By Piya Sinha-Roy
LOS ANGELES (Reuters) - As the hipsters of animation, Portland, Oregon-based Laika studios is not afraid to play on the fringe with its latest film "The Boxtrolls," and its lead stars are not your average cute animated monsters.
"We're never going to make things that are middle of the road or inoffensive," said Laika's President Travis Knight.
"The Boxtrolls," out in U.S. theaters on Friday, makes stars out of its odd, grotesque little grunting green monsters who are named after the cardboard boxes they wear, such as Fish and Shoe. The creatures are feared by the residents of the whimsical town Cheesebridge for their alleged human-eating traits.
""We could have gone the standard animation route where they aren't really monsters. They're fuzzy little adorable balls of fluff, but that plays against the basic idea of something being marginalized for what they look like," Knight said.
"This society hates these things because of appearance and how they've been presented."
Laika, the independent studio behind 2009's "Coraline" and 2012's "ParaNorman," both nominated for Oscars, prides itself on creating aesthetically different tales from other animation studios such as Disney, Pixar and DreamWorks.
"Family films have become more watered down because you're trying to be calculating populous in your approach, where you have to appeal to every possible demographic," Knight said.
Laika's selling point lies in hand-made artistry, creating miniature physical sets and puppets and using stop-motion animation, where each frame was positioned by hand and captured by camera by 400 artists working over 18 months. The only computer-generated imagery used was to build the backdrop to the physical sets.
Based on books by British author Alan Snow and inspired by British comedy troupe Monty Python, "The Boxtrolls" tells a coming-of-age tale with a Dickensian twist.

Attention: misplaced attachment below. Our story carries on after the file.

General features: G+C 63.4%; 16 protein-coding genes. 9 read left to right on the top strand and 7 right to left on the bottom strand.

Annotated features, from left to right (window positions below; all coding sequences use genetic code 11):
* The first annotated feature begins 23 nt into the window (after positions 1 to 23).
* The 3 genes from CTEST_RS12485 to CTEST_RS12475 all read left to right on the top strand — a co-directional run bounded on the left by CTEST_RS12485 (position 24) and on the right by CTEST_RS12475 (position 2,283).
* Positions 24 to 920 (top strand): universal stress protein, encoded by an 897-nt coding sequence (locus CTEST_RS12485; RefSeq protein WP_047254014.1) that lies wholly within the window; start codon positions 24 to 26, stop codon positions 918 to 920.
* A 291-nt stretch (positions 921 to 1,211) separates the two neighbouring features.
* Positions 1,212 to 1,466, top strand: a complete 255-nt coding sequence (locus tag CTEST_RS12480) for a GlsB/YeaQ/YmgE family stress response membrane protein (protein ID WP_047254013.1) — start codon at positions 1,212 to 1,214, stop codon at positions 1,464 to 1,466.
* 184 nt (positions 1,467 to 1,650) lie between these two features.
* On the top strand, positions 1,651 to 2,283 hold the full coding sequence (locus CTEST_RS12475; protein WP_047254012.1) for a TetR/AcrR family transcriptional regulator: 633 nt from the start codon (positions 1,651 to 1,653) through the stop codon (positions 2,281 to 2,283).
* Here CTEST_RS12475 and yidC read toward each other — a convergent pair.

The Boxtrolls are forced to hide underground, where they are raising an orphaned human boy they name Eggs, as the hideous Archibald Snatcher attempts to climb to high society by capturing and eliminating the misunderstood monsters.
Eggs comes to the Boxtrolls' rescue and tries to find his own identity with the help of Winnie, an upper class child who is trying to communicate with her aristocratic father.
While the story is predominantly British in tone and cast, led by Ben Kingsley as the voice of Snatcher and "Game of Thrones" star Isaac Hempstead Wright as Eggs, with American actors Elle Fanning and Tracy Morgan also donning English accents, the directors feel the story would appeal to a wide audience.
"It's an universal story," said co-director Anthony Stacchi. "It's the journey from innocence to experience, ... a naive little boy growing up, and I can see those from Iran, China, from anywhere in the world."
"The Boxtrolls" earned mixed reviews from critics, with The Hollywood Reporter calling it "stubbornly unappealing," while UK film magazine Empire praised its mixture of "slapstick and silliness" and "nefarious plots."
It is projected by BoxOffice.com to make $14 million in its opening weekend.
(Reporting by Piya Sinha-Roy; Editing by Patricia Reaney and Marguerita Choy)